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13 June 2023

What is an International Air Ambulance and what does it do?

An international air ambulance is a specially adapted aircraft, used to transport sick and injured patients from one country to another for urgent medical treatment.

International air ambulances have to be in the air for many hours at a time, flying often critically ill patients from the Middle East, USA, South America, Africa, Asia and other international destinations. At IAS Medical, our fleet of air ambulances includes Chieftain, Cheyenne, King Air 200 and Lear Jet 35 and 55 aircraft – the latter being intensive-care vessels used for worldwide flights. From the outside they resemble executive jets, but inside they become flying hospital units, fitted with the latest state-of-the-art monitoring and intensive care equipment. With a crew of two pilots, plus qualified, aero-medically trained doctors and nurses or paramedics, our jets are configured to address all patient needs, including high dependency, paediatric and neonatal patients. All ambulances in the fleet comply with the guidelines for the transfer of critically ill patients, as set by the ICS (Intensive Care Society.)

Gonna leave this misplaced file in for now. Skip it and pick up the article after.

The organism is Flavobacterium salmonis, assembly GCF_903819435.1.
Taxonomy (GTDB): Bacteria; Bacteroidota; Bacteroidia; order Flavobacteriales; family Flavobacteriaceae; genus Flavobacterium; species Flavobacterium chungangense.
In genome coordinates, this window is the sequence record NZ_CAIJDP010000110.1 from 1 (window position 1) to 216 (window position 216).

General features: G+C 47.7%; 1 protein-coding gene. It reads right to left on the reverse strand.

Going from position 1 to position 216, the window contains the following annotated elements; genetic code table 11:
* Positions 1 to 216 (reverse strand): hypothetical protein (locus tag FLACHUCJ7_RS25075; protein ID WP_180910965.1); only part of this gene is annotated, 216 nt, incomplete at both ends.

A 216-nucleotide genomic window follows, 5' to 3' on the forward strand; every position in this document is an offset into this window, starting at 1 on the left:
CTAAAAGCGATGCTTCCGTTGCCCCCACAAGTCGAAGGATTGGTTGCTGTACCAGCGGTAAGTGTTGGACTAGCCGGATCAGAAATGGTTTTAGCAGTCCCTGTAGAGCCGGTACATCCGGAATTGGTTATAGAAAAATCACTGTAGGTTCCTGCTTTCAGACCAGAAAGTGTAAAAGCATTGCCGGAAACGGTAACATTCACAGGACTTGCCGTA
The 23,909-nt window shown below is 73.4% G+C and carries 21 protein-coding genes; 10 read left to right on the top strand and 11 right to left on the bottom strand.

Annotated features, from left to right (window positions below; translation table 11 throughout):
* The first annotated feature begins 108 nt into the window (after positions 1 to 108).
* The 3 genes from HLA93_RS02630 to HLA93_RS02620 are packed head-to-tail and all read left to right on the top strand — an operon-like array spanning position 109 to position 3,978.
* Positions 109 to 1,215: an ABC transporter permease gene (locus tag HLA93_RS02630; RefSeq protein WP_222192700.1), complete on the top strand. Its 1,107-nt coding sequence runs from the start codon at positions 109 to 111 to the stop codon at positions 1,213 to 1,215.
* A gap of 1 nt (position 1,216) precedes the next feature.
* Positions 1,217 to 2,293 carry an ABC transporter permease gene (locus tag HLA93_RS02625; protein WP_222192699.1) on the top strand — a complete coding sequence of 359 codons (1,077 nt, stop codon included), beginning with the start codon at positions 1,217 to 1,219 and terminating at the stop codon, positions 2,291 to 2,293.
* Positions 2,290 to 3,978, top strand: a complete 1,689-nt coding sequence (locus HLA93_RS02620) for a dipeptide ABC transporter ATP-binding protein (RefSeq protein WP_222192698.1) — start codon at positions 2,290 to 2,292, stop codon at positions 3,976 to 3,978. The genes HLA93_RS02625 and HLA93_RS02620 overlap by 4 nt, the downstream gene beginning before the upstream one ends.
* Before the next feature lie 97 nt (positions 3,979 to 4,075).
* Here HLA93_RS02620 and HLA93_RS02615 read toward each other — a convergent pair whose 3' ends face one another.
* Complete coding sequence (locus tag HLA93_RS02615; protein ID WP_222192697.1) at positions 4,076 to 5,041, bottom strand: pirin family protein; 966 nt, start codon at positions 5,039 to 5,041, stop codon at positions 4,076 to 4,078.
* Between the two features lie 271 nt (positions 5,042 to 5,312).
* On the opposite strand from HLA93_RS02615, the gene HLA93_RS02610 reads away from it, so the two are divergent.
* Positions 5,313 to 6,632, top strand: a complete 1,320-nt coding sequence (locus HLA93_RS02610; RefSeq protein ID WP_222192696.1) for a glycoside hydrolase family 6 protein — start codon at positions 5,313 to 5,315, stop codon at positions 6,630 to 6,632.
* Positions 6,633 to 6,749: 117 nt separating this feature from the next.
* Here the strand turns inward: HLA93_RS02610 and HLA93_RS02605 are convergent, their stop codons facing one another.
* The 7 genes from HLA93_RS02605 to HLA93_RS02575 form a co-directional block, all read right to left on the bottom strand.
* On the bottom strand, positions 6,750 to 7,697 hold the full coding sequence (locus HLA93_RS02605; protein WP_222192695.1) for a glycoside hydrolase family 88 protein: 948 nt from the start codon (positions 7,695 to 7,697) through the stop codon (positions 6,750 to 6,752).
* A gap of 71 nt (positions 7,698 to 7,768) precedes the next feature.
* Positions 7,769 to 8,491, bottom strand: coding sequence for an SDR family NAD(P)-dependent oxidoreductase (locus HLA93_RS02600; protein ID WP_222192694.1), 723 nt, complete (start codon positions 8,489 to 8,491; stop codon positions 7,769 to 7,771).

An international air ambulance can carry a lot of supplies, which must be replenished immediately after every intensive care flight. As with rapid response vehicles on the ground, the crew must always be ready for the next emergency. Equally important is the transfer between hospital and aircraft, and between the aircraft and the admission hospital. We at IAS Medical offer a full bed-to-bed service, inclusive of pre-flight clearance, ground ambulance transfers and hospital admission – all of which is arranged by a medical co-ordinator before departure.

Another important element is the retrieval of patient medical documents. An international air ambulance can often have to transfer patients from non-English speaking areas such as the UAE, where medical notes may be written in Arabic. Here at IAS Medical we have a duty of care to our patients which extends to translation of medical notes. This is one of the most challenging aspects of medical repatriation – but one of the most essential.